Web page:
But, the outside internet world need not necessarily know about the internal mechanism of administration and activities. They are interested in knowing about the software that has been developed by the organization and related details. So there must also be some "other" delegated servers which perform the above task. Those servers can be thought of as forming another so called "Zone". Though, it is particularly inappropriate to consider the above example in the strictest of terms, it is quite easily a way of appreciating the concept of Zones.

3. Recursion and Iteration:

Now that we know that browsers query for the IP addresses, we must define how they do so. Whom do they query ? The query put forward by the browsers, goes to 13 or 14 "root" programs which are conveniently placed in the Internet. These programs are the root name servers. They are represented by the symbol "." . Now, looking at the speed at which internet is growing, and the complexities that arise when only 13 to 15 programs have to answer all the queries, the same technique mentioned in the above example ( of ) is used for simplification. That is , delegation. The root servers delegate other servers with the job of answering the queries put forward by the millions of users in the internet. These delegated name servers are nothing but the programs that in turn handle ".com", ".org", ".biz" ... domains independently.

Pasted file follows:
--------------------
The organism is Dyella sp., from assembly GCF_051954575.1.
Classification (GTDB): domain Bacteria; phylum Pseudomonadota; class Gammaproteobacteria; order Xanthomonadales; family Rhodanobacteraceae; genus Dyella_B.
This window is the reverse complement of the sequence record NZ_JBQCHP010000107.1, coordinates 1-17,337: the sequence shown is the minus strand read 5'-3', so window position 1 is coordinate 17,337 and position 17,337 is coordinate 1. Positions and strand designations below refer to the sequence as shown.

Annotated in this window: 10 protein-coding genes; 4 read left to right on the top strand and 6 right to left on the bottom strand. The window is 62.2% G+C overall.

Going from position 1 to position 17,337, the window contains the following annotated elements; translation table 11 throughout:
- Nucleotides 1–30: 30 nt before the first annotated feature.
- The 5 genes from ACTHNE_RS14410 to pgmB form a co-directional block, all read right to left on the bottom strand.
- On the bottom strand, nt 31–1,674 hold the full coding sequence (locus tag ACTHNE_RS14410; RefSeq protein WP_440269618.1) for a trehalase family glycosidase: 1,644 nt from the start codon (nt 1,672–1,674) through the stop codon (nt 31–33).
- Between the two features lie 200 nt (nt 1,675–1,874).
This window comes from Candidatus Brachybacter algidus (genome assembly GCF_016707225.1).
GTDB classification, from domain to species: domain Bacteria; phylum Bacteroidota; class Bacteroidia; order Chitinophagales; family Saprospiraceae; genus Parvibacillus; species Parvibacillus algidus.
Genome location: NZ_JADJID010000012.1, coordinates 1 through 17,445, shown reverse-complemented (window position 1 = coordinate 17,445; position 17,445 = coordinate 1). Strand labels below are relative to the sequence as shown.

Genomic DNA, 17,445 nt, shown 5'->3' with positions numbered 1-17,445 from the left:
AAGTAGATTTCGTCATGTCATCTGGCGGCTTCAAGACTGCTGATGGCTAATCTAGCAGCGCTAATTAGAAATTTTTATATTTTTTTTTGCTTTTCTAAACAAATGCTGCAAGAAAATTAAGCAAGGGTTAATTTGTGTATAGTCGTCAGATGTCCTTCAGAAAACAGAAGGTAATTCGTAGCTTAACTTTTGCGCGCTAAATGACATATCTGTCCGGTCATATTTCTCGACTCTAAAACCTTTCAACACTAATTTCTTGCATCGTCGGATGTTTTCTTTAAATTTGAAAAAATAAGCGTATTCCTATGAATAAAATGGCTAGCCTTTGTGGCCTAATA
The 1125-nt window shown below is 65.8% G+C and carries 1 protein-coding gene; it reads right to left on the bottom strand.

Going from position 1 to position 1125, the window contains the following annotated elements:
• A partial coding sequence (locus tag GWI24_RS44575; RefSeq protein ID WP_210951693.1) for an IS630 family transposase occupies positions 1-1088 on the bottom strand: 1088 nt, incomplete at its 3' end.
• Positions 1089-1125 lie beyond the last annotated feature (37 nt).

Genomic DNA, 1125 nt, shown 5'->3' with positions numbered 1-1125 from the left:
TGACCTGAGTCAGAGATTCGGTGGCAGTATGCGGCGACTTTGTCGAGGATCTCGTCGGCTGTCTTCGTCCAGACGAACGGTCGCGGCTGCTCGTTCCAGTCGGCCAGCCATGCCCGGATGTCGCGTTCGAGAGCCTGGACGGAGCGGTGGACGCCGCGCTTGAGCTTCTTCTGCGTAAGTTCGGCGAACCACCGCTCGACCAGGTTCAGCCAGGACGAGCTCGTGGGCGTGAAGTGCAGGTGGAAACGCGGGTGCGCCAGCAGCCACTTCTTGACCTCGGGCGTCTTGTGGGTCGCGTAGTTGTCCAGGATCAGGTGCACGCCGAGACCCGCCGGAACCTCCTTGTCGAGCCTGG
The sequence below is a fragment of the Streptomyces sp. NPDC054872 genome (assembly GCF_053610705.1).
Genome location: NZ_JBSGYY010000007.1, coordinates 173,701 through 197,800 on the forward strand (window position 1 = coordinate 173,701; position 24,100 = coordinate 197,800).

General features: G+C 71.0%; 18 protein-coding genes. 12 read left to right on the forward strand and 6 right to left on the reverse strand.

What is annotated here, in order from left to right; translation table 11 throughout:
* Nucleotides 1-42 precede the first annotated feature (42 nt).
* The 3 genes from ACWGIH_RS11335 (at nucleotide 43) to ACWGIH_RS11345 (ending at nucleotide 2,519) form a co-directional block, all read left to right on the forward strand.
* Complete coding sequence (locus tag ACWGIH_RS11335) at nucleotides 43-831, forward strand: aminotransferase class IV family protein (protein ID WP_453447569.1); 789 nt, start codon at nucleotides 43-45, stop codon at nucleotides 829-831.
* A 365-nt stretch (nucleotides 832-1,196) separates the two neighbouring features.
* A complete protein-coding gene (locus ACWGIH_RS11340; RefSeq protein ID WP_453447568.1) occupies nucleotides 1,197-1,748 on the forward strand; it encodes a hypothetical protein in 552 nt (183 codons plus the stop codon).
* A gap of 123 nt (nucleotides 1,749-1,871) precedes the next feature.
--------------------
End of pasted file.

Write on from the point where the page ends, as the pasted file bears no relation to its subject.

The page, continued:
There are two ways in which a query can be handled. Say for example , host A queries for . Now, the query initially goes to one of the root servers, which in turn "query the name server that handles only ".com" type of domains. The name server that handles ".com" type of domains, in turn queries another name server that handles "", to obtain the IP address. Provided there is a physical system ( or node ) that represents "" in "", its IP address is returned to the ".com"'s name server by the ""'s name server. This is the first method of getting the IP address to host. This method as can be seen is too centralized, and provides a lot of burden upon the top level servers. Another such "method" can be used for answering such queries. The root ( "." ) server instead of making the host wait for the IP address, can ask the host ( the host making the query that is ), to go and query the name server handling ".com" queries. This way the root server is freed for answering other hosts. Again, the name server handling ".com" queries, "diverts" the query to one(s) that handle "" ... and so on. This difference in type of query answering mechanism is what distinguishes whether the method is that of Recursion or Iteration.

4. Types / Uses of a Domain:

An Internet Domain can be used for hierarchical arrangement and administration of different "types" of data. Data may be just user names and passwords, as it is, in the case of a basic mail server. It might be just a internet mapping and searching program ( a search engine ). It might as well be a dedicated one to be only used by a very limited set of users in some remote locations( VPNs ). There exist domains that perform the tasks of each type mentionable on earth !